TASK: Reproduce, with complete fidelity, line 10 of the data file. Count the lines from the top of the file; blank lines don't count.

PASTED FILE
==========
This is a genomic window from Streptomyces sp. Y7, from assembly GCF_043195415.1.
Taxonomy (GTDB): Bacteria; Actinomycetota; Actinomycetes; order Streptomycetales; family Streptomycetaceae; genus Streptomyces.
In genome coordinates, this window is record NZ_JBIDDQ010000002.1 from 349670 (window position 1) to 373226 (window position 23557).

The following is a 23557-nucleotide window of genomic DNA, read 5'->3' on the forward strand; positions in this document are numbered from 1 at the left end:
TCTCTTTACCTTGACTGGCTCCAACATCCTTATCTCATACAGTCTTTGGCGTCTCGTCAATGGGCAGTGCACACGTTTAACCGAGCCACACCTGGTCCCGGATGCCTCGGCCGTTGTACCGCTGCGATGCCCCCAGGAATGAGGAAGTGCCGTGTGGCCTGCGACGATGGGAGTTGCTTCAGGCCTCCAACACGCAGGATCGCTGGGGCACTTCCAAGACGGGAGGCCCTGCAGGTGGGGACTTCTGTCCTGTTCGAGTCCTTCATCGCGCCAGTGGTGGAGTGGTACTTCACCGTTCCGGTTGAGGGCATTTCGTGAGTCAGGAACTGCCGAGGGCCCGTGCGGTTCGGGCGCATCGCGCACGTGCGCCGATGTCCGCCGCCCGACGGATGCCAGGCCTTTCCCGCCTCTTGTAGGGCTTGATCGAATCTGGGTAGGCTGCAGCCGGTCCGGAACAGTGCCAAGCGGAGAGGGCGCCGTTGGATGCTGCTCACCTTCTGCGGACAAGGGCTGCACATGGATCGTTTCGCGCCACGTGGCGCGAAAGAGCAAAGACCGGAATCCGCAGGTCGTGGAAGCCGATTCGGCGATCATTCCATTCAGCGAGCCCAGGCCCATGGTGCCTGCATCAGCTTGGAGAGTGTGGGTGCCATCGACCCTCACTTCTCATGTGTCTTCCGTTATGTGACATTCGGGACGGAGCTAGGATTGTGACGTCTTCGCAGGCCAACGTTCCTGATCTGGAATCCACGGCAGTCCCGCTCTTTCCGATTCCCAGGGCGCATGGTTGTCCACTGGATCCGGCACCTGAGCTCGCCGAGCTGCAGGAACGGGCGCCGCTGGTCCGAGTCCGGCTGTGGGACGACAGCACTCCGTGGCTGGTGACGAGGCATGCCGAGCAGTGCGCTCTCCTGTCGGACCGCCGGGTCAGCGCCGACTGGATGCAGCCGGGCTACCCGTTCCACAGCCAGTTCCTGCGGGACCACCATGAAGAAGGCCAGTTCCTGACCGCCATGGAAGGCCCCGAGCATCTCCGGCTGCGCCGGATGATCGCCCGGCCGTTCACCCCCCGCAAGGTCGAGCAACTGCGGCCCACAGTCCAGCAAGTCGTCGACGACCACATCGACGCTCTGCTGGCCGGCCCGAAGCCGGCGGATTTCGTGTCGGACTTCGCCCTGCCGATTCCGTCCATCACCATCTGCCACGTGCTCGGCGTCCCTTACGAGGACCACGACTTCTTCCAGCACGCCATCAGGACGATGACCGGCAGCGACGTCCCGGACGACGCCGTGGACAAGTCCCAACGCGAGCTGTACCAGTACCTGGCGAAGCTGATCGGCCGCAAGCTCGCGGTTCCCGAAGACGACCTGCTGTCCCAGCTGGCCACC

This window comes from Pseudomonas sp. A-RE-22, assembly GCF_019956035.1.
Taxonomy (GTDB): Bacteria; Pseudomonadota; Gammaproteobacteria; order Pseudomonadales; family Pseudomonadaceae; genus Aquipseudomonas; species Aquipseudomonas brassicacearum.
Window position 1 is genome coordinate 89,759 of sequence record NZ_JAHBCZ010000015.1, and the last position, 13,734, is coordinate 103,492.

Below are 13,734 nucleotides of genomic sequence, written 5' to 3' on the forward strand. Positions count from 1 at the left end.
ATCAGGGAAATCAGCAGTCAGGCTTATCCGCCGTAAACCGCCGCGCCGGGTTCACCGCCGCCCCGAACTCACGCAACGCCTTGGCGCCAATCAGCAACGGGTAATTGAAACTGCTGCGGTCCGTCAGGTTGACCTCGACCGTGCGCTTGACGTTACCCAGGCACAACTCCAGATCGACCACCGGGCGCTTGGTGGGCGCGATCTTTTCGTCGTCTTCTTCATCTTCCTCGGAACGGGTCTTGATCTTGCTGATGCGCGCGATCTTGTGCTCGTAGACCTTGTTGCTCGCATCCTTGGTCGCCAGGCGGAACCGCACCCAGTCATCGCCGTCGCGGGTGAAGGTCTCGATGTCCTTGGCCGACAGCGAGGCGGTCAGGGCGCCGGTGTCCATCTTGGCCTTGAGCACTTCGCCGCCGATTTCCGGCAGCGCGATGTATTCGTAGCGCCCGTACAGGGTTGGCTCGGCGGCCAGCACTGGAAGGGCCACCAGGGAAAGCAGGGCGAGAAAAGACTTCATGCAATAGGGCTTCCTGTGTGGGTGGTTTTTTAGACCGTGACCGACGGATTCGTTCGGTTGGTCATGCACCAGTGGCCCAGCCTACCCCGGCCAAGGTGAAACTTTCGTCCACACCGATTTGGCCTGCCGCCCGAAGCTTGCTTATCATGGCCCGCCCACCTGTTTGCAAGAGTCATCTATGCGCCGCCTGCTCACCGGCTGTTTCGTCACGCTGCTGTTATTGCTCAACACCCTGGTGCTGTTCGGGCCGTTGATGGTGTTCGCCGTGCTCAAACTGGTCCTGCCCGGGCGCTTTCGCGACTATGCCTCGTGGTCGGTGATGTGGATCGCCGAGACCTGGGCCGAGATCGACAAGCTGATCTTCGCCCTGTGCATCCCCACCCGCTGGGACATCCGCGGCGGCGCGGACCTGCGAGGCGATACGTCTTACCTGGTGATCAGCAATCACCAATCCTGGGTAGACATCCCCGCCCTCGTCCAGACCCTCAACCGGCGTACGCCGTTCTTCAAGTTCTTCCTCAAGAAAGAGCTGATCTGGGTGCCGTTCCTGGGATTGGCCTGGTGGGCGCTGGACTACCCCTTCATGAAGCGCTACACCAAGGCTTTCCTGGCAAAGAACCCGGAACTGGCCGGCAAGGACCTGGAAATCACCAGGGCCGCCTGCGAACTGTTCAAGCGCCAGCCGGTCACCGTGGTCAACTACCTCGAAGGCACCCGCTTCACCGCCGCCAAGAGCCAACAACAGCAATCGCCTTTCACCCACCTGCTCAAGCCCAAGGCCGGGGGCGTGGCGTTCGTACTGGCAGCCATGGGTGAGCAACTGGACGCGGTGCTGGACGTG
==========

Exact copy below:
ATCAGGGAAATCAGCAGTCAGGCTTATCCGCCGTAAACCGCCGCGCCGGGTTCACCGCCGCCCCGAACTCACGCAACGCCTTGGCGCCAATCAGCAACGGGTAATTGAAACTGCTGCGGTCCGTCAGGTTGACCTCGACCGTGCGCTTGACGTTACCCAGGCACAACTCCAGATCGACCACCGGGCGCTTGGTGGGCGCGATCTTTTCGTCGTCTTCTTCATCTTCCTCGGAACGGGTCTTGATCTTGCTGATGCGCGCGATCTTGTGCTCGTAGACCTTGTTGCTCGCATCCTTGGTCGCCAGGCGGAACCGCACCCAGTCATCGCCGTCGCGGGTGAAGGTCTCGATGTCCTTGGCCGACAGCGAGGCGGTCAGGGCGCCGGTGTCCATCTTGGCCTTGAGCACTTCGCCGCCGATTTCCGGCAGCGCGATGTATTCGTAGCGCCCGTACAGGGTTGGCTCGGCGGCCAGCACTGGAAGGGCCACCAGGGAAAGCAGGGCGAGAAAAGACTTCATGCAATAGGGCTTCCTGTGTGGGTGGTTTTTTAGACCGTGACCGACGGATTCGTTCGGTTGGTCATGCACCAGTGGCCCAGCCTACCCCGGCCAAGGTGAAACTTTCGTCCACACCGATTTGGCCTGCCGCCCGAAGCTTGCTTATCATGGCCCGCCCACCTGTTTGCAAGAGTCATCTATGCGCCGCCTGCTCACCGGCTGTTTCGTCACGCTGCTGTTATTGCTCAACACCCTGGTGCTGTTCGGGCCGTTGATGGTGTTCGCCGTGCTCAAACTGGTCCTGCCCGGGCGCTTTCGCGACTATGCCTCGTGGTCGGTGATGTGGATCGCCGAGACCTGGGCCGAGATCGACAAGCTGATCTTCGCCCTGTGCATCCCCACCCGCTGGGACATCCGCGGCGGCGCGGACCTGCGAGGCGATACGTCTTACCTGGTGATCAGCAATCACCAATCCTGGGTAGACATCCCCGCCCTCGTCCAGACCCTCAACCGGCGTACGCCGTTCTTCAAGTTCTTCCTCAAGAAAGAGCTGATCTGGGTGCCGTTCCTGGGATTGGCCTGGTGGGCGCTGGACTACCCCTTCATGAAGCGCTACACCAAGGCTTTCCTGGCAAAGAACCCGGAACTGGCCGGCAAGGACCTGGAAATCACCAGGGCCGCCTGCGAACTGTTCAAGCGCCAGCCGGTCACCGTGGTCAACTACCTCGAAGGCACCCGCTTCACCGCCGCCAAGAGCCAACAACAGCAATCGCCTTTCACCCACCTGCTCAAGCCCAAGGCCGGGGGCGTGGCGTTCGTACTGGCAGCCATGGGTGAGCAACTGGACGCGGTGCTGGACGTG